Reuters photographer murdered in Afghanistan


London (AP) — Pulitzer Prize-winning photographer killed Friday after recording a battle between Afghan and Taliban across strategic borders as U.S. and NATO troops continue to withdraw Was done.

Denmark’s Sidiki, 38, has been part of Afghanistan’s special forces for the past few days and was killed as Commando fought for control of the Spinboldak crossing on the southern Afghan-Pakistan border.

Siddiqui was part of the 2018 Pulitzer Prize-winning team for reporting Rohingya refugees fleeing Myanmar. Most recently, he captured a scorching image of India’s struggle against COVID-19 and protests against the new agricultural law.

Farhat Bashir Khan, a professor of media at the University of Jamia Millie Slamia in New Delhi, praised his ex-student’s empathy and determination to pursue difficult and complex stories.

“He was our eyes. He gave voices and agents to thousands of people who may have lost their suffering,” Khan said in a statement. “If the photo deserves a thousand words, he was worth millions.”

Senior officers in Sidiki and Afghanistan were killed as special forces fought to recapture Spin Boldak’s main market area, according to Reuters.

According to Indian authorities, the Taliban handed over Sidiki’s body to the International Committee of the Red Cross.

Reuters said he wanted more information about how Sidiki was killed, describing him as “a devoted husband and father, and a highly beloved colleague.”

Ahmad Masoud, Asian editor of Reuters Pictures, said: “A kind-hearted person … he was the best person and professional. His work speaks to his courage and passion for photojournalism. He cares.”

The battle for Spinboldak takes place when the US and NATO forces complete the final stages of their withdrawal from Afghanistan and the Taliban opens the door to control the vast territory. As the district fell into the Taliban one after another, rebels occupied several important border crossings in the past few weeks, putting more pressure on the Afghan government and blocking strategic trade routes.

Originally from New Delhi, Siddiqui was a self-taught photographer who was a defense correspondent on one of India’s leading television networks before deciding to change jobs.

According to a 2018 interview with Forbes India, Sidiki was frustrated because the television news focused only on the big story, not the small features from within India that he wanted to explore. He quit his high-paying television job in 2010 and became a Reuters intern.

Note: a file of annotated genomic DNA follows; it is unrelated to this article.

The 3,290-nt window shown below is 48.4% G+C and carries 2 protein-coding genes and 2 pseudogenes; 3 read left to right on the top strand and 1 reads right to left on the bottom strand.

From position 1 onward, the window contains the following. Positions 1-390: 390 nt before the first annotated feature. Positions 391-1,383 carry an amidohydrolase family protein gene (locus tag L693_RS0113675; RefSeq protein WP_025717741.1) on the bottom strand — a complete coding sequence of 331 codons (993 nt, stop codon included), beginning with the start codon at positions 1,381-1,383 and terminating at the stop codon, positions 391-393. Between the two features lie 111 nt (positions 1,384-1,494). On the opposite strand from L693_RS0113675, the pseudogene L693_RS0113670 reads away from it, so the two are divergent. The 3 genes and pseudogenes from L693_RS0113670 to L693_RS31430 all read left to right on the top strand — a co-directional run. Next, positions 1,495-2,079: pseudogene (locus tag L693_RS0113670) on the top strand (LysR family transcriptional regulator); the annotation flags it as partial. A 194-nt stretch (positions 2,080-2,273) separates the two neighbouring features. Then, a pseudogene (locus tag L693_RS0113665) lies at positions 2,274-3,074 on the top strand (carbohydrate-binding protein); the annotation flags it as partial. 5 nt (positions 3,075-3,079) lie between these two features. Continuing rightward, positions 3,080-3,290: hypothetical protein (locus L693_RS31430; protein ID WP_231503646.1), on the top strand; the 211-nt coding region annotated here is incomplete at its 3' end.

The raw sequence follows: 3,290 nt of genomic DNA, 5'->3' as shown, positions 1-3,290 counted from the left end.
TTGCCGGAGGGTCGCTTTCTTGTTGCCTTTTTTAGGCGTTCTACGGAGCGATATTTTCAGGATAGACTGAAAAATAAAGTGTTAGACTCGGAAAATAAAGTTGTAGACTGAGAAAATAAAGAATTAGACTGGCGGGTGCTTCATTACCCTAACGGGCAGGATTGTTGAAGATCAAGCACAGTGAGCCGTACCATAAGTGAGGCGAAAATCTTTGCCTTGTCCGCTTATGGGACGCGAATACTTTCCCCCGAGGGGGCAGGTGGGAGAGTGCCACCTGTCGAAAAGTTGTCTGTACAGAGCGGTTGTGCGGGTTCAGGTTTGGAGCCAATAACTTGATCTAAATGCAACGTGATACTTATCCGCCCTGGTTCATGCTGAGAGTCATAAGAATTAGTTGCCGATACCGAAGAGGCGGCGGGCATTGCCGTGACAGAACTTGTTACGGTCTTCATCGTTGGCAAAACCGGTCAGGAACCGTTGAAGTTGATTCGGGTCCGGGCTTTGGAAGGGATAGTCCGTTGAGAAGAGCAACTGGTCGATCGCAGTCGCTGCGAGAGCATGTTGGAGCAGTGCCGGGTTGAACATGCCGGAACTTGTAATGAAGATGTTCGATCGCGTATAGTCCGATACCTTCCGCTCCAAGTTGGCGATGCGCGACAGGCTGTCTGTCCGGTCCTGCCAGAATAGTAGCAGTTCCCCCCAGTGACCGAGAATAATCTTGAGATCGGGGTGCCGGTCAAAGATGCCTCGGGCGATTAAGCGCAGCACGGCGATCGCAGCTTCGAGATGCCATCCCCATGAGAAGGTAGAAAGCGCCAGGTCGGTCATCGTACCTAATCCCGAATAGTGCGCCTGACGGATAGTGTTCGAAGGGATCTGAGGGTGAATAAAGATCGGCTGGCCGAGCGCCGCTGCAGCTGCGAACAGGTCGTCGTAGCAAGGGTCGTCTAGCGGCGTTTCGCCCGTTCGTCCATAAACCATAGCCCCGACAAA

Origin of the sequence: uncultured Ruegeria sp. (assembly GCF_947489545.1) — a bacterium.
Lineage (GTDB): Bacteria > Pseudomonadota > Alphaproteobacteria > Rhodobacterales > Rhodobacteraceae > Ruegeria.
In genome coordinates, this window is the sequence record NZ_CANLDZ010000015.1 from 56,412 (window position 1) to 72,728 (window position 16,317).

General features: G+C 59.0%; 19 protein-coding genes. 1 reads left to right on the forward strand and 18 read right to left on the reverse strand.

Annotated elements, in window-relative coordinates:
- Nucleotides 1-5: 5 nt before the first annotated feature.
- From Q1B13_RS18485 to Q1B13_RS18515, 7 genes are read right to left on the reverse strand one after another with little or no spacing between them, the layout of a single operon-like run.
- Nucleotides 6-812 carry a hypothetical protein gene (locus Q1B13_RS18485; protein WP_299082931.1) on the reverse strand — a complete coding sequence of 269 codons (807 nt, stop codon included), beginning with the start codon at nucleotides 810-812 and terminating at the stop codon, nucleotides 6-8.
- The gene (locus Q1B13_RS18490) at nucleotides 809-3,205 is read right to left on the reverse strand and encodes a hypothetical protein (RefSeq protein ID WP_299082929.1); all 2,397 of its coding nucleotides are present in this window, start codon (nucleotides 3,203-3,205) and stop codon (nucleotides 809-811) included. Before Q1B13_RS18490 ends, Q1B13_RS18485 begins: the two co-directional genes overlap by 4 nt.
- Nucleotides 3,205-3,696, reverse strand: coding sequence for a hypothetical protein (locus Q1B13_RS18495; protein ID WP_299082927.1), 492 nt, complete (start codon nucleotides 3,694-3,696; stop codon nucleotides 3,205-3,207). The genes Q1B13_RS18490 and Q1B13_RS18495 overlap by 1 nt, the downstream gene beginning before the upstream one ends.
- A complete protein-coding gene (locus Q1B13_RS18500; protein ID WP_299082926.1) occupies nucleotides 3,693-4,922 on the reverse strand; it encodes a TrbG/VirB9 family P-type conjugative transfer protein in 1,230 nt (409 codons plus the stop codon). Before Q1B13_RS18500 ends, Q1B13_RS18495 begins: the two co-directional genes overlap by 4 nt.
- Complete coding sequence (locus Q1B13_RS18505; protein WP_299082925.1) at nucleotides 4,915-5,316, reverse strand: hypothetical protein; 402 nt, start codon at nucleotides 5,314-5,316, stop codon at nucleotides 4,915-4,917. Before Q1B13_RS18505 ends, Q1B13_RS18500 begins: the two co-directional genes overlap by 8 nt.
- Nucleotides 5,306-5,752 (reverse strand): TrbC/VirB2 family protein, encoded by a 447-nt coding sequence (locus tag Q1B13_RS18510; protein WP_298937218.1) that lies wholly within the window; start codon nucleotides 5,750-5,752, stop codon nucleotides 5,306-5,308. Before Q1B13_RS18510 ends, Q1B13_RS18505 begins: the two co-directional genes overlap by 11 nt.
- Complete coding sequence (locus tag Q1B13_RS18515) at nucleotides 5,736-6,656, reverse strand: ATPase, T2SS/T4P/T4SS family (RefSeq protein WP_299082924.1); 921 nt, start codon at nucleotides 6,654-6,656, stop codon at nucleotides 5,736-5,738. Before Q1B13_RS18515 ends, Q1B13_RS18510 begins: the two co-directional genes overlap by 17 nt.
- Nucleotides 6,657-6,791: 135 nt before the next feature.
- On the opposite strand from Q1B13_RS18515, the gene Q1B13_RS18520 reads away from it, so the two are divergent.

A montage of his best work, edited by Reuters, is a traditional Indian wrestler covered in mud, a Hindu monk praying in a cave above the Ganges, and hand-cottoning a dilapidated machine. Contains a picture of a man covered in lint.

“I enjoy taking news stories from business to politics to sports, but what I enjoy most is catching breaking human faces,” he said on a Reuters website profile. I am writing in. “I really like to address issues that affect people as a result of different types of conflicts.”

Siddiqui and his colleagues received the 2018 Pulitzer Prize for what the judges called “a shocking photo of the world exposed to the violence faced by Rohingya refugees during their flight from Myanmar.”

One of his award-winning images shows an exhausted woman crumpled on the sand. In the background, a man behind her is unloading a boat to carry safely in Bangladesh.

It was difficult to capture the image, Siddiqui told Forbes, as the photographer had to walk barefoot in the rice fields for up to four hours to reach the border.

“That’s also emotional,” he said. “I’m a two-year-old father and it’s terrible to see children drowning. But as a journalist, you have to do your job. Balance your profession and emotions, fisherman I’m happy to know when to drop the camera to save the children left in the water. “

Siddiqui covered the Iraqi conflict, the earthquake in Nepal, and a demonstration in Hong Kong. However, in recent months he has turned his lens to the COVID-19 pandemic in India, providing images of the scorching heat of those who died suffering without proper medical care and oxygen.

“I shoot for the common people who want to see and feel the story from a place where they can’t exist,” he writes.

Among the social media compliments to Siddiqui was one of his posts from the Pulitzer Prize award ceremony in New York. It showed a close-up of the name tag that identified him as a “feature photo of the 2018 Pulitzer Prize winners”.

“For Sarah and Yunus,” he wrote on the image, remembering the children when they received the prestigious award.

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Ganon reported from Islamabad. Associated Press writers Rahim Faiez of Kabul, Afghanistan, and Krutika Pathi and Ashok Sharma of New Delhi contributed to this report.

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